Fig. 3
figure3

Expected Network Portrait Divergence between an unmodified graph and a copy perturbed by edge rewiring. (left) Erdős-Rényi graph (N=300,p=3/299); (right) Barabási-Albert graph (N=300,m=3). A random rewiring is the deletion of an edge chosen uniformly at random followed by the insertion of a new edge between two nodes chosen uniformly at random. Degree-preserving rewiring chooses a pair of edges (u,v) and (x,y) and rewires them across nodes to (u,x) and (v,y) such that the degrees of the chosen nodes remain unchanged (Li et al. 2018). Errorbars denote ± 1 s.d

Comparing real networks

We now apply the Network Portrait Divergence to real world networks, to evaluate its performance when used for several common network comparison tasks. Specifically, we study two real-world multiplex networks, using DJS to compare across the layers of these networks. We also apply DJS to a temporal network, measuring how the network changes over time. This last network has associated edge weights, and we consider it as both an unweighted and a weighted network.

The datasets for the three real-world networks we study are as follows:

  • Arabidopsis GPI network The Genetic and Protein Interaction (GPI) network of Arabidopsis Thaliana taken from BioGRID 3.2.108 (Stark et al. 2006; De Domenico et al. 2015). This network consists of 6,980 nodes representing proteins and 18,654 links spread across seven multiplex layers. These layers represent different interaction modes from direct interaction of protein and physical associations of proteins within complexes to suppressive and synthetic genetic interactions. Full details of the interaction layers are described in (De Domenico et al. 2015).

  • C. elegans connectome The network taken from the nervous system of the nematode C. elegans. This multiplex network consists of 279 nodes representing non-pharyngeal neurons and 5,863 links representing electrical junctions and chemical synapses. Links are spread across three layers: an electric junction layer (17.6% of links), a monadic chemical synapse layer (28.0% of links), and a polyadic chemical synapse layer (54.4% of links) (Chen et al. 2006; De Domenico et al. 2015). The first layer represents electrical coupling via gap junctions between neurons, while links in the other layers represent neurons coupled by neurotransmitters. C. elegans has many advantages as a model organism in general (Brenner 1974; White et al. 1986), and its neuronal wiring diagram is completely mapped experimentally (White et al. 1986; Hall et al. 2008), making its connectome an ideal test network dataset.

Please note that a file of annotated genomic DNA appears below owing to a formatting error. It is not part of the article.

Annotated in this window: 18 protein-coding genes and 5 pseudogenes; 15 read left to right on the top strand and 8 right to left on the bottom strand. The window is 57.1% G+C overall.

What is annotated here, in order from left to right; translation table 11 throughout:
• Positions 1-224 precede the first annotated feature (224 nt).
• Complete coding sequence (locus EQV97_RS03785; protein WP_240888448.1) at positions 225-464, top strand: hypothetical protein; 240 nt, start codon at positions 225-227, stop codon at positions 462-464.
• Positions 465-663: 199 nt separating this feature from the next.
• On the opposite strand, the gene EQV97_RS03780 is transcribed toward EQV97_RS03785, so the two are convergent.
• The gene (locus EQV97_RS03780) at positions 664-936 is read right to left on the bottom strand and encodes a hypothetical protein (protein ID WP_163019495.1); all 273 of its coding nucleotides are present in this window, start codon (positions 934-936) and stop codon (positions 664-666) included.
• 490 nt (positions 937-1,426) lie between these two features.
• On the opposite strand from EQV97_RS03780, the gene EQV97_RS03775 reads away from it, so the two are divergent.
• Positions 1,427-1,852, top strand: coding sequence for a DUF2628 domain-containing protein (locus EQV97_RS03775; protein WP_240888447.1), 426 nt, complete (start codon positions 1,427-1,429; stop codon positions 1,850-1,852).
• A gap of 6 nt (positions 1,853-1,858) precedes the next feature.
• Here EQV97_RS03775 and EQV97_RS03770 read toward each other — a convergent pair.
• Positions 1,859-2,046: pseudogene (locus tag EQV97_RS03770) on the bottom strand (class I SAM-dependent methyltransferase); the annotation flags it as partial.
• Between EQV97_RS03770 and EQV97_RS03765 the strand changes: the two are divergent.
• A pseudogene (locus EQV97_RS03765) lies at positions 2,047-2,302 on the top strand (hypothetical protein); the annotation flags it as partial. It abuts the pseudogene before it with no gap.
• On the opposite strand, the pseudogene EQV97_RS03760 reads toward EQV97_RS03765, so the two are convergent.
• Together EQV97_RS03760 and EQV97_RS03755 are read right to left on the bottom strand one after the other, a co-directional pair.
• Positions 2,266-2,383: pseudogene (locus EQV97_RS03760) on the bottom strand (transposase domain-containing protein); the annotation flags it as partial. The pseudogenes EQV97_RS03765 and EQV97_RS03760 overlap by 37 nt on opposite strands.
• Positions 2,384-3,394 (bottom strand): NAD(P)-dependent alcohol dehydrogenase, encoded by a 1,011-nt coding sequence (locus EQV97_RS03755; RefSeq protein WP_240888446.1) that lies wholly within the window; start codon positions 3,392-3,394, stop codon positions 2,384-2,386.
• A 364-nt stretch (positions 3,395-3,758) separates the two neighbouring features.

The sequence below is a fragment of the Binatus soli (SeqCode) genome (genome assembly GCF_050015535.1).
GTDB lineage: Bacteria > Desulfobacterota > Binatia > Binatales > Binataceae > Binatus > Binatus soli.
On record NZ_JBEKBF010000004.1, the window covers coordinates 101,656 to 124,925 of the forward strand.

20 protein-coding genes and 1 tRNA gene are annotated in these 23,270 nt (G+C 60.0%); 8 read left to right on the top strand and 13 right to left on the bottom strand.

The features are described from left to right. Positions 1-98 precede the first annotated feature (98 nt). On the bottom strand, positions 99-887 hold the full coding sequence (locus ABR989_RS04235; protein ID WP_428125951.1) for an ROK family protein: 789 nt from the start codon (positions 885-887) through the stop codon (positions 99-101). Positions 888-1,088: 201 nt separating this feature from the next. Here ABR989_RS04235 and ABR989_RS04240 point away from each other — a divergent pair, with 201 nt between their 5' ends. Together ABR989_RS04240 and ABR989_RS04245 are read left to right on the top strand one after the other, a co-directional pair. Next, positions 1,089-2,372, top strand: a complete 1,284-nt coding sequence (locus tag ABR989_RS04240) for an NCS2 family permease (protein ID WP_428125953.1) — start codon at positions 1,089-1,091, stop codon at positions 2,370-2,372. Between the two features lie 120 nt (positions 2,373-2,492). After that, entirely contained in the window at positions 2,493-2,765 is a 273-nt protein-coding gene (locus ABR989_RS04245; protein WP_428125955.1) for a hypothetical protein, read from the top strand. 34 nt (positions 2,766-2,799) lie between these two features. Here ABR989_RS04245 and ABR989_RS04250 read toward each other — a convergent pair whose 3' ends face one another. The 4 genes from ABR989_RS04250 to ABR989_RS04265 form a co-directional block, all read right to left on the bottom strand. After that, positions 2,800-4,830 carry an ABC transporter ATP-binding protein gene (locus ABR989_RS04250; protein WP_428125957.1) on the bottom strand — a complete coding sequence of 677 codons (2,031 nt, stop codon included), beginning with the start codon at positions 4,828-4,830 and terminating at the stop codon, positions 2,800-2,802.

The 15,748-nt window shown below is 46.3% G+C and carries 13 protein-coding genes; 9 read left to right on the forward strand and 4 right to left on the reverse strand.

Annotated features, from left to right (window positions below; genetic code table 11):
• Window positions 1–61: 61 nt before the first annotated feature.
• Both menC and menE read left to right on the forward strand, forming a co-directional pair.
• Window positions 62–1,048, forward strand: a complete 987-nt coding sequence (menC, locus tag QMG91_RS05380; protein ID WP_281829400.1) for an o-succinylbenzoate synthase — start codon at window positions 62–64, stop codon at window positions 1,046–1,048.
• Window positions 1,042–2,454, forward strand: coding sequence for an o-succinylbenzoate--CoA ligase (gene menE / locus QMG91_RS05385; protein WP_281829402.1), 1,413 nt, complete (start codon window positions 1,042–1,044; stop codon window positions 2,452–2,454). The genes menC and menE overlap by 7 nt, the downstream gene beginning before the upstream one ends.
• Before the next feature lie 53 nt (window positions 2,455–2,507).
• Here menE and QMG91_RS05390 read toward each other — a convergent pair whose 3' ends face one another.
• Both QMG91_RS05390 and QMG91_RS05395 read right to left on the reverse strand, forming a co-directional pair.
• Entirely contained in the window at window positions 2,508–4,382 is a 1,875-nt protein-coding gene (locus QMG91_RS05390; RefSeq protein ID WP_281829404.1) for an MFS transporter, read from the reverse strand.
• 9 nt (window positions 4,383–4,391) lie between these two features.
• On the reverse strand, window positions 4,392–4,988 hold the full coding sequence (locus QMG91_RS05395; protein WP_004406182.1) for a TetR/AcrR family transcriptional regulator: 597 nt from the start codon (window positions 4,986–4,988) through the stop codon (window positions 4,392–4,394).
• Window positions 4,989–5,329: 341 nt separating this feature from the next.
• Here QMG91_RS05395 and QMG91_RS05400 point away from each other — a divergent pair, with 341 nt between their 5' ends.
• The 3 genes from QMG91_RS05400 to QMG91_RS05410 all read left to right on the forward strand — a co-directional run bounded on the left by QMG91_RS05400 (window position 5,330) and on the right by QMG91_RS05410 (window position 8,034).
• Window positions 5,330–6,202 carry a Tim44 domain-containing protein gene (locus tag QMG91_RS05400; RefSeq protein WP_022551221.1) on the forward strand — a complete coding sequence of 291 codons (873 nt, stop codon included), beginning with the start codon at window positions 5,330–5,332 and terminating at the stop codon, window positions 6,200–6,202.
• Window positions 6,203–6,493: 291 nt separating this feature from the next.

• Open source developer collaboration network This network represents the software developers working on open source projects hosted by IBM on GitHub (https://github.com/ibm). This network is temporal, evolving over the years 2013-2017, allowing us to compare its development across time. Aggregating all activity, this network consists of 679 nodes and 3,628 links. Each node represents a developer who has contributed to the source code of the project, as extracted from the git metadata logs (Bird et al. 2009; Kalliamvakou et al. 2014; Klug and Bagrow 2016). Links occur between developers who have edited at least one source code file in common, a simple measure of collaboration. To study this network as a weighted network, we associate with each link (i,j) an integer weight wij equal to the number of source files edited in common by developers i and j.